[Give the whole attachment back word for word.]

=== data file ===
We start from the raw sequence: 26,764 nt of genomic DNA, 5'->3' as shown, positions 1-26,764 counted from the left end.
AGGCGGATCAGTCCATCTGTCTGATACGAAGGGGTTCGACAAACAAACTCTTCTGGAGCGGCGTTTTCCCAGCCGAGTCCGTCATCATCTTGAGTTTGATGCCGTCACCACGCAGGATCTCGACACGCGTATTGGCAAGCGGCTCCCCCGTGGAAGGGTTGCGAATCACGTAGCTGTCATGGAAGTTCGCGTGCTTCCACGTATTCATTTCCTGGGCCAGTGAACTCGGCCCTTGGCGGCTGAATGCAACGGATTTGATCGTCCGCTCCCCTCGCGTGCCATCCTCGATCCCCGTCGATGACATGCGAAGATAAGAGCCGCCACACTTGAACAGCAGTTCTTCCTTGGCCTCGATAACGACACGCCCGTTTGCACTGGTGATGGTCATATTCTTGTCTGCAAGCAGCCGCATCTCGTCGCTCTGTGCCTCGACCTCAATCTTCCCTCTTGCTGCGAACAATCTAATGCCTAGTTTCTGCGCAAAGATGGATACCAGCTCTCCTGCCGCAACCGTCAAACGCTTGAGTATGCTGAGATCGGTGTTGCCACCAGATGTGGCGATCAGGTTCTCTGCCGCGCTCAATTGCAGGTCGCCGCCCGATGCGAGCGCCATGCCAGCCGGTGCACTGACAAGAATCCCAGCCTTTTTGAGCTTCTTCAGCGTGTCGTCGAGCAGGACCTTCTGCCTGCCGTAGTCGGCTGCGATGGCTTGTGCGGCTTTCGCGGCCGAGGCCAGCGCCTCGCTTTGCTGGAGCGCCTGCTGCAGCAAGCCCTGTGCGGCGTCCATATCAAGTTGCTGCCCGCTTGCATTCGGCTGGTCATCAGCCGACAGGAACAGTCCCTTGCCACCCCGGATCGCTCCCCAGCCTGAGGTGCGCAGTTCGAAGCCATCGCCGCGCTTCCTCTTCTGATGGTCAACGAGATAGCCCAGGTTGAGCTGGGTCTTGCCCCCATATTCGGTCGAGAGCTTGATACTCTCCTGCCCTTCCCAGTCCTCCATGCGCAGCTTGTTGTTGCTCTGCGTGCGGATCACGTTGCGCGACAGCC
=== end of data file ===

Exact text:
We start from the raw sequence: 26,764 nt of genomic DNA, 5'->3' as shown, positions 1-26,764 counted from the left end.
AGGCGGATCAGTCCATCTGTCTGATACGAAGGGGTTCGACAAACAAACTCTTCTGGAGCGGCGTTTTCCCAGCCGAGTCCGTCATCATCTTGAGTTTGATGCCGTCACCACGCAGGATCTCGACACGCGTATTGGCAAGCGGCTCCCCCGTGGAAGGGTTGCGAATCACGTAGCTGTCATGGAAGTTCGCGTGCTTCCACGTATTCATTTCCTGGGCCAGTGAACTCGGCCCTTGGCGGCTGAATGCAACGGATTTGATCGTCCGCTCCCCTCGCGTGCCATCCTCGATCCCCGTCGATGACATGCGAAGATAAGAGCCGCCACACTTGAACAGCAGTTCTTCCTTGGCCTCGATAACGACACGCCCGTTTGCACTGGTGATGGTCATATTCTTGTCTGCAAGCAGCCGCATCTCGTCGCTCTGTGCCTCGACCTCAATCTTCCCTCTTGCTGCGAACAATCTAATGCCTAGTTTCTGCGCAAAGATGGATACCAGCTCTCCTGCCGCAACCGTCAAACGCTTGAGTATGCTGAGATCGGTGTTGCCACCAGATGTGGCGATCAGGTTCTCTGCCGCGCTCAATTGCAGGTCGCCGCCCGATGCGAGCGCCATGCCAGCCGGTGCACTGACAAGAATCCCAGCCTTTTTGAGCTTCTTCAGCGTGTCGTCGAGCAGGACCTTCTGCCTGCCGTAGTCGGCTGCGATGGCTTGTGCGGCTTTCGCGGCCGAGGCCAGCGCCTCGCTTTGCTGGAGCGCCTGCTGCAGCAAGCCCTGTGCGGCGTCCATATCAAGTTGCTGCCCGCTTGCATTCGGCTGGTCATCAGCCGACAGGAACAGTCCCTTGCCACCCCGGATCGCTCCCCAGCCTGAGGTGCGCAGTTCGAAGCCATCGCCGCGCTTCCTCTTCTGATGGTCAACGAGATAGCCCAGGTTGAGCTGGGTCTTGCCCCCATATTCGGTCGAGAGCTTGATACTCTCCTGCCCTTCCCAGTCCTCCATGCGCAGCTTGTTGTTGCTCTGCGTGCGGATCACGTTGCGCGACAGCC